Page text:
The main reason behind my unique “feministic” approach to business lies in the pay inequality issue that has plagued women for centuries and continues today. Women do not earn the same as men in Corporate America or for Woman Owned Companies and the government has not done enough to equal the playing field for women by passing an equal pay bill to ensure women, who make up 52% of our population, receive fair salaries compared to men.

Women similar to me choose entrepreneurship as a career for five main reasons based on many articles I have read on this subject online. According to the readings, my own experience and speaking with thousands of women entrepreneurs the past two decades, women become entrepreneurs because they

1. Want to be challenged
2. Desire independence
3. Want a flexible work schedule
4. Yearn to Balance work and life duties
5. AND Expectation for higher earnings

Women may find success in the first 4 reasons but not in the fifth one of higher earnings because:

1. Women set their expectations and salaries against the benchmark of salaried women which are earning less than men.

2. We lack confidence when we look at historical data perspectives on the financial success of women.

3. Women tend to negotiate themselves down in contract pricing.

4. There is pronounced gender segregation in types of businesses men and women start.

5. AND only 42% of women vs. 57% of men pay themselves a salary.

These situations were true for me as well:

* I left an Assistant Director position at a local college after having my second son and work from home.

* I have never giving myself a set salary. I put the money back into my businesses or helped save for my two son’s college expenses as equally as my husband.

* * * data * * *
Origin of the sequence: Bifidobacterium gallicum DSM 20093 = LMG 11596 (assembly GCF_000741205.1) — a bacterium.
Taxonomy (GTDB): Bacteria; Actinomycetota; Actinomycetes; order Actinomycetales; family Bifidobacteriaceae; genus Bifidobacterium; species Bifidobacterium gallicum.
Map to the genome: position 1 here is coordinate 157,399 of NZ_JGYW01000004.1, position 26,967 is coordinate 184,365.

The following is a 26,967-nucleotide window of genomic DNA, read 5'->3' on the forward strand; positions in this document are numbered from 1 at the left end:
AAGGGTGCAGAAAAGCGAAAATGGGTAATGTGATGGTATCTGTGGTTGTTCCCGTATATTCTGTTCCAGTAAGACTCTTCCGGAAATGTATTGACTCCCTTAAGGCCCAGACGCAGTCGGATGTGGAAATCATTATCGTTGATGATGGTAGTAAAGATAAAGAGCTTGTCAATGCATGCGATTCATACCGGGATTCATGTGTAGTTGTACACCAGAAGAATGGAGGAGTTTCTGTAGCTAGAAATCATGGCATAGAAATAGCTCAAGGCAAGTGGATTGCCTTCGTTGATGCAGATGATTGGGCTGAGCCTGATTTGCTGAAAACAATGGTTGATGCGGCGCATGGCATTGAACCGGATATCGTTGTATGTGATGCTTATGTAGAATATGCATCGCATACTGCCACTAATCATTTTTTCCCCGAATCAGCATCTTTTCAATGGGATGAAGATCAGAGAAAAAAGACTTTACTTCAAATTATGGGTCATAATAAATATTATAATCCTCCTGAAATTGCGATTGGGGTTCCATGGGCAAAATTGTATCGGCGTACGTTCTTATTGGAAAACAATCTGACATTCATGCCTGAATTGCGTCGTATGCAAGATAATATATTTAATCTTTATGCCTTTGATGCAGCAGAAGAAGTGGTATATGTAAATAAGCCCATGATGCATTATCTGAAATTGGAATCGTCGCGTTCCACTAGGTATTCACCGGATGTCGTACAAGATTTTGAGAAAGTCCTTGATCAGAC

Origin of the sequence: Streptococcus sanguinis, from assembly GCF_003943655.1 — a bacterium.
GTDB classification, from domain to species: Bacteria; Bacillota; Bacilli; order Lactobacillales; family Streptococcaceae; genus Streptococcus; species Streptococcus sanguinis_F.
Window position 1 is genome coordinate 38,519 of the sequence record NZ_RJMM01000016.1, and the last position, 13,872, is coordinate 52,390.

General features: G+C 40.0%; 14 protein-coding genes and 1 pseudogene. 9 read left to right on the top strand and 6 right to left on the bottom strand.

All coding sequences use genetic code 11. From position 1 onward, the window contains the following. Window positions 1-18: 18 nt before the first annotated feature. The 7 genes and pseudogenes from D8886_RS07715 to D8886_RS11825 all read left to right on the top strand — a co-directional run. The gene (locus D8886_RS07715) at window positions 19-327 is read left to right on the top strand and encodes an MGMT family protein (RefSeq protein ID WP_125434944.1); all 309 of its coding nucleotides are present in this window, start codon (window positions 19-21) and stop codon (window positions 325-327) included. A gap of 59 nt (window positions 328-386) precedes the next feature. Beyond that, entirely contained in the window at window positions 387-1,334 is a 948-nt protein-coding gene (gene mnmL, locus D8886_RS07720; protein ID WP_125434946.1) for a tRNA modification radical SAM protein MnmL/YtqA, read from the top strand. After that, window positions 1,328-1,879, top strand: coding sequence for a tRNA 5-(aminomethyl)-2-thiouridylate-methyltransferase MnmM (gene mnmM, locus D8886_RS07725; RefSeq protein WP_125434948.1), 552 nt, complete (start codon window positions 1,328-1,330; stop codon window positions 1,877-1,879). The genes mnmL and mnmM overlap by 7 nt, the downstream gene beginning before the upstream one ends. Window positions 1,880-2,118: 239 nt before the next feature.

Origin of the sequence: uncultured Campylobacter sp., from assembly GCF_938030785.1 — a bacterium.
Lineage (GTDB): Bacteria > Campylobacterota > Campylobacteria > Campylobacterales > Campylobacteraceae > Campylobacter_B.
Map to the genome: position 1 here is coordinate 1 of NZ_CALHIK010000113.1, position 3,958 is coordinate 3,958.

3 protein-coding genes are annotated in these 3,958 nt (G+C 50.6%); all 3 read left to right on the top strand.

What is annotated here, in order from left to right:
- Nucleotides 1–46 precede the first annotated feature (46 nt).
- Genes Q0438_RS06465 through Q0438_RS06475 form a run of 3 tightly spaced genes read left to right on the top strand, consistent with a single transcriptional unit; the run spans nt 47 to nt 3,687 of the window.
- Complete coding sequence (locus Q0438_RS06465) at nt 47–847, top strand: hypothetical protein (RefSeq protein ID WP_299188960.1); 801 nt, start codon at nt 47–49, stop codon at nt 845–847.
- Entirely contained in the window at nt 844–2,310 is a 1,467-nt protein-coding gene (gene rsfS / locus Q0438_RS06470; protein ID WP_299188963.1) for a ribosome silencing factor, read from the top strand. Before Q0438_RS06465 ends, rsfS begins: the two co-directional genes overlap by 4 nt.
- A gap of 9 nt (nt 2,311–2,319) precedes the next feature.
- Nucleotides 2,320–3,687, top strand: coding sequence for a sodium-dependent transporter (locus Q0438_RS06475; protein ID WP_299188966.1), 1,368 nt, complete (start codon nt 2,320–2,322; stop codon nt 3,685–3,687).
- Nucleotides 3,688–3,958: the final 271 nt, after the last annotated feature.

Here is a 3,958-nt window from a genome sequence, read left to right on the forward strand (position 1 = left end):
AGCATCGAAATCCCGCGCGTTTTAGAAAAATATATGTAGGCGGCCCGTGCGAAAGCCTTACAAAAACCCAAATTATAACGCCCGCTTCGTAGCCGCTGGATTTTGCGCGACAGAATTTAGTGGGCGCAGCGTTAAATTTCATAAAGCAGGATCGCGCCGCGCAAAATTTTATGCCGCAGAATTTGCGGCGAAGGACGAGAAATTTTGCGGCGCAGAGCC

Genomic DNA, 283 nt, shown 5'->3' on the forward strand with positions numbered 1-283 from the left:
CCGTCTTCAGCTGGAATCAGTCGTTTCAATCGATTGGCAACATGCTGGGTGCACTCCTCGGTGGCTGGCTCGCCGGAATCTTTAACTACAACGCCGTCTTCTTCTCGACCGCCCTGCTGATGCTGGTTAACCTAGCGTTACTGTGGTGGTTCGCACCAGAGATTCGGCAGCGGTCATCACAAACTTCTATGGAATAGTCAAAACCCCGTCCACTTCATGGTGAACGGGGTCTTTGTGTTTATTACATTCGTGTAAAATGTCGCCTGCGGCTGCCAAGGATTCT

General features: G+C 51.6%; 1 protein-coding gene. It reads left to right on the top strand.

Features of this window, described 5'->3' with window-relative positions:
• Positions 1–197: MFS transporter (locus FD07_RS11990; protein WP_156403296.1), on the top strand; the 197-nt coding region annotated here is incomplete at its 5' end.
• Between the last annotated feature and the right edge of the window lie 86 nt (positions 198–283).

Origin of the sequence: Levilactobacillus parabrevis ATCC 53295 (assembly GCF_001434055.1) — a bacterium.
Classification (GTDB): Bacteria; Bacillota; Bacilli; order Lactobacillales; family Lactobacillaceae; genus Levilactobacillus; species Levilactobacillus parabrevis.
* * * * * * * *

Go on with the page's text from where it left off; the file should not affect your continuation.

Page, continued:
* I own a service business which demands a lower hourly rate than a woman in a technology, science or product type business.

I’m happy with my career choices but wish – not only for myself – but for the thousands of women entrepreneurs I have represented over two decades that there was Equal Pay for Women law so we had justification for asking a certain hourly wage based on our education, experience expertise and a rate comparable to our corporate sisters in the marketplace.

I honestly believe equal pay will only happen for professional career women whether entrepreneurs or employees – if our great nation finally creates and passes an Equal Pay Act Law. The important word in all that I have stated is the word “law.”

I urge you and your congress members this year – 2017 – the 100th Anniversary of Women’s Suffrage in New York State, to finally pass a law for equal pay just like it passed a law for women to vote.

Women couldn’t wish to vote. We had to have it be a law. Women can’t wish to receive equal pay. It must become a law. That law will help not only women, but families earn more which in turns helps them contribute in greater ways to our local and national economy.”

I thanked them for their time and left feeling proud of my speech and representation of women I knew.

So today on Equal Pay Day, I hope you share this blog post on your social media marketing pages, talk about the subject with other women you know and make a considered effort to buy from women every single change you have until one day the government officially passes an Equal Pay Day bill.